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Collective computational activity in self-assembled arrays of quantum dots: a novel neuromorphic architecture for nanoelectronics

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4 Author(s)
V. P. Roychowdhury ; School of Electr. & Comput. Eng., Purdue Univ., West Lafayette, IN, USA ; D. B. Janes ; S. Bandyopadhyay ; Xiaodong Wang

We describe a new class of nanoelectronic circuits which exploits the charging behavior in resistively/capacitively linked arrays of nanometer-sized metallic islands (quantum dots), self-assembled on a resonant tunneling diode, to perform neuromorphic computation. These circuits produce associative memory effects and realize the additive short-term memory (STM) or content addressable memory (CAM) models of neural networks without requiring either large-area/high-power operational amplifiers, or massive interconnectivity between devices. Both these requirements had seriously hindered the application of neural networks in the past. Additionally, the circuits can solve NP-complete optimization problems (such as the traveling salesman problem) using single electron charge dynamics, exhibit rudimentary image-processing capability, and operate at room temperature unlike most quantum devices. Two-dimensional (2D) processors, with a 100×100 pixel capacity, can be fabricated in an area of 10-8 cm2 leading to unprecedented functional density. Possible routes to synthesizing these circuits, employing self-assembly, are also discussed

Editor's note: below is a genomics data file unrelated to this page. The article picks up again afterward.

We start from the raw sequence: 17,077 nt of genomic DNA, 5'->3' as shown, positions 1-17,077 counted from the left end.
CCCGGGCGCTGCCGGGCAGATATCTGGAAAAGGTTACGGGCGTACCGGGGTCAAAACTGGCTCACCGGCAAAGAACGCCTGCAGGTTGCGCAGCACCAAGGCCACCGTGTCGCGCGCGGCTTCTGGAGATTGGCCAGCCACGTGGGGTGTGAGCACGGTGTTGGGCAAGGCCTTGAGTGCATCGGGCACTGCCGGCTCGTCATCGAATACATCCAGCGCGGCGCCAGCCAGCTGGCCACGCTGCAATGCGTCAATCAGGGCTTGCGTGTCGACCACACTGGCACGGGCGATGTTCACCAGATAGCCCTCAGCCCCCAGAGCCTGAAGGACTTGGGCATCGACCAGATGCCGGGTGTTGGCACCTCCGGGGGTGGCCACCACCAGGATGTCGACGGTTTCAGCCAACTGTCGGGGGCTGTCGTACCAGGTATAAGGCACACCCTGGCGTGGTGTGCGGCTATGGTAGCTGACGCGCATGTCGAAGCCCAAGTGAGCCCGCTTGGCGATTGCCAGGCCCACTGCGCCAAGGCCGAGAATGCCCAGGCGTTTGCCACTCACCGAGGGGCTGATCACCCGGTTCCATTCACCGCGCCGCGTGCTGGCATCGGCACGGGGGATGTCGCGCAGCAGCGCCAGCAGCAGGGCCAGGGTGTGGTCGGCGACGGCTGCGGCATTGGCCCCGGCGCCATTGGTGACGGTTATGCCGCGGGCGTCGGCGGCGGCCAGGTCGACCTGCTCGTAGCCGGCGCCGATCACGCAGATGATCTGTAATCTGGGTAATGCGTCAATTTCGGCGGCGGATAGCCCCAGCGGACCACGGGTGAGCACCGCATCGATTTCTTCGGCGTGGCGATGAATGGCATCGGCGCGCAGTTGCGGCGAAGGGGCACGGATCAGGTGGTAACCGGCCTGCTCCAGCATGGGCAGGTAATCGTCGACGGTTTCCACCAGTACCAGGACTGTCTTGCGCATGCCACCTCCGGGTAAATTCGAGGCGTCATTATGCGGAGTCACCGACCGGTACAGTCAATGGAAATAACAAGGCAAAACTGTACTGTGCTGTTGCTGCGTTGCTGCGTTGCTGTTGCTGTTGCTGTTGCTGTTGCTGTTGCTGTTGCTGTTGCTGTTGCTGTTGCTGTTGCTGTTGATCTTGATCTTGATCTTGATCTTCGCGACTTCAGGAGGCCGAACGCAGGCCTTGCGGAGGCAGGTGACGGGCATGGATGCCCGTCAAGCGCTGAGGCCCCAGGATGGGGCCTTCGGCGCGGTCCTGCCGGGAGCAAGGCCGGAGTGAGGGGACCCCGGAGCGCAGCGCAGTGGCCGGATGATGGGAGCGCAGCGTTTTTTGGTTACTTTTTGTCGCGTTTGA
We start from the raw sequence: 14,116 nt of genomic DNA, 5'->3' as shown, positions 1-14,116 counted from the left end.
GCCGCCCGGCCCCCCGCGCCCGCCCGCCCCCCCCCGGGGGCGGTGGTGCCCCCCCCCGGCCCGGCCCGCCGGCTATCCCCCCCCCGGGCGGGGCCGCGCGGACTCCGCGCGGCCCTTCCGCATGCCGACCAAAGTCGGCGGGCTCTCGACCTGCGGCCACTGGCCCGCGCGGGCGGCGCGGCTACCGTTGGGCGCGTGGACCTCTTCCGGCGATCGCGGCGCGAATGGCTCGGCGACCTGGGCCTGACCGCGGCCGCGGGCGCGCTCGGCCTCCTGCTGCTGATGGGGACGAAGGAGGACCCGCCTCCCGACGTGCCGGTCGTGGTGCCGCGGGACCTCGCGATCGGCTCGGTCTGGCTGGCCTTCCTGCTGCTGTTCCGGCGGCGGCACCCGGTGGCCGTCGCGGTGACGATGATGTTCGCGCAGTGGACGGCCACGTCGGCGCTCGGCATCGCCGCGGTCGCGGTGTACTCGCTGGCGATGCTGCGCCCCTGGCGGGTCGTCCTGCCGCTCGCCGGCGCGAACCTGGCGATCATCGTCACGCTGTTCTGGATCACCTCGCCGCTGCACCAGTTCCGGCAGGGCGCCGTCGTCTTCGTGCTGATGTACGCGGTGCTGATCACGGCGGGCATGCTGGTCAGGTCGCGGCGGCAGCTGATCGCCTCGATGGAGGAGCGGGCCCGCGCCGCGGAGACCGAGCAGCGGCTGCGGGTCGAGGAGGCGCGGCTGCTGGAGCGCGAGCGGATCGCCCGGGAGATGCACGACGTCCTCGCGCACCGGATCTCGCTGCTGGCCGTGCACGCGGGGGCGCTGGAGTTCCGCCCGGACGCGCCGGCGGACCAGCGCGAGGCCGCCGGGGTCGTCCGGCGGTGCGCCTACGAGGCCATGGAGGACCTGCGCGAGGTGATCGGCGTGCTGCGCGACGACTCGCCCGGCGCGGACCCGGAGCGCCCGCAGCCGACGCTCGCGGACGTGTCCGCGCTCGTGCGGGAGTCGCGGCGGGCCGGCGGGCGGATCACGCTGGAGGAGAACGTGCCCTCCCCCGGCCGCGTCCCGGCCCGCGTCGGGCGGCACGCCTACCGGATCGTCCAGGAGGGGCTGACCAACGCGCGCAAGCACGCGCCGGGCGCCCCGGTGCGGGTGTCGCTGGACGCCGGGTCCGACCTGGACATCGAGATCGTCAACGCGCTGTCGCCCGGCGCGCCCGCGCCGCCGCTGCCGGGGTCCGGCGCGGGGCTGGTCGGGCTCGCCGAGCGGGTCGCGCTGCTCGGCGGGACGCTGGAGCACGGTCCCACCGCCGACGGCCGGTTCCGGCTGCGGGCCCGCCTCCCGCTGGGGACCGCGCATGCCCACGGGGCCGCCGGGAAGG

Published in:

IEEE Transactions on Electron Devices  (Volume:43 ,  Issue: 10 )